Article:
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would I discourage any serious fouls, from taking hold of God's covenant of grace, for eternal life and falvation to themselves, with all the awful folemnity of the most express words, yea and of writing and subscribing it with their hands: which is commonly called personal covenanting. But I would have all to beware of a practical corrupting, of the covenant of grace, by making covenants of their own, upon such and such terms, which they will fulfil for life and salvation. The carnal Jews miftaking the design of the giving of the law, did fo corrupt the covenant of grace: looking for life and salvation, not for the sake of the promised feed alone, but for their obedience, such as it was, to the moral and ceremonial laws. And thus many, thinking that eternal salvation is proposed to them in the word, upon the condition of faith,' repentance, and sincere obedience to God's law, do consent to these terms, and folemnly undertake to perforin them; just binding themselves to such and such duties, that God may save their fouls : and so they make their covenant. And while they can persuade then... selves, that they perform their part of the covenant, they look' for life and salvation thereupon. This doth quite overturn the nature of the covenant of grace ; for to him that worketh, the reward' i; not reckoned of grace, but of debt, Rom. iv. 4. and if it be of works, then it is no more grace, chap. xi. 6. The finfulness of this practice is great, as overlooking Christ, the great undertaker and party contractor by the appointment of the Father ; and putting themselves in his room, to do and work for them. felves for life. And the danger of it must needs be great, as laying a foundation to bear the weight of their falvation, which divine wisdom faw to be quite unable to bear it. The issue whereof must be, that such covenanters, mall lie down in forrow. So the apostle determines, Gal, V. 4. Christ is become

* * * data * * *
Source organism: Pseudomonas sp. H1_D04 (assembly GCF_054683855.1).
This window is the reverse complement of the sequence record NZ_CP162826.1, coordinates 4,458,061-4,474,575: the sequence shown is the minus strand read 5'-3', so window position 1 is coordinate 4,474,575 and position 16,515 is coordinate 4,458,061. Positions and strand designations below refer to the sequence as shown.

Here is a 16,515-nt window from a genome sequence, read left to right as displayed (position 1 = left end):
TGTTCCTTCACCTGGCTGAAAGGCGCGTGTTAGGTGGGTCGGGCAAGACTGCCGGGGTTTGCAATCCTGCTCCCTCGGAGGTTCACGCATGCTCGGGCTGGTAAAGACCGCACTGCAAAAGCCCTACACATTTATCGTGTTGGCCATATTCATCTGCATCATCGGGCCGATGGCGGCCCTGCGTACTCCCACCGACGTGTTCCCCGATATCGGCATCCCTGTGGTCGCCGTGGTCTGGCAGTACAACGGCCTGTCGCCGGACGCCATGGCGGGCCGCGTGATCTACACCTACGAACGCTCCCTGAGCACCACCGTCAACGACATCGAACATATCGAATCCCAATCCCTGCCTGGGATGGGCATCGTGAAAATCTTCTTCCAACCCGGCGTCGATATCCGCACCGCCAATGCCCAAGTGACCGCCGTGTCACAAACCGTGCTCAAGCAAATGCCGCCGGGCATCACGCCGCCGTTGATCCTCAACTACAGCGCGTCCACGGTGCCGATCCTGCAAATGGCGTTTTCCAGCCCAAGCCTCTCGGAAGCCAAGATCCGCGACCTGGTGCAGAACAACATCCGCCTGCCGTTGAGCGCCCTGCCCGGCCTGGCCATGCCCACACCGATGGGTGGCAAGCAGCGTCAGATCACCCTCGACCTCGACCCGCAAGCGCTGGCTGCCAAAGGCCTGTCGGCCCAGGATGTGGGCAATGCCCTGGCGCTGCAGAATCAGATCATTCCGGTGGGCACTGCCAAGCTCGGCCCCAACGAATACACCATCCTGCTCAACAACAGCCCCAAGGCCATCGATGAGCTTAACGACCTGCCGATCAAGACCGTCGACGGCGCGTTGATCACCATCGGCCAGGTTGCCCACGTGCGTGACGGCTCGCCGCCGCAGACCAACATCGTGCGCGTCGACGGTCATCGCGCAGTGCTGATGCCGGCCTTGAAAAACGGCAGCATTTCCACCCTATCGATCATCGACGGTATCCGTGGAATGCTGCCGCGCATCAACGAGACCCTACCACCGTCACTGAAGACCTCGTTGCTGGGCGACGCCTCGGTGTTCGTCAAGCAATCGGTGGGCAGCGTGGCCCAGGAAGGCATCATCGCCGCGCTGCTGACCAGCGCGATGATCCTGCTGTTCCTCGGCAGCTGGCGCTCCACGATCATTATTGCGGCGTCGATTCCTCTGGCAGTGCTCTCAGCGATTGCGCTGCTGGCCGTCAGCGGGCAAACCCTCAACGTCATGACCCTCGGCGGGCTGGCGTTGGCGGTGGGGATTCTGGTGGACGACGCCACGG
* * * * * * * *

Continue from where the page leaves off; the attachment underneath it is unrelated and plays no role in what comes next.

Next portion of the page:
of no effect unto you, whosoever of you are justified by the law; ye are fallen from grace.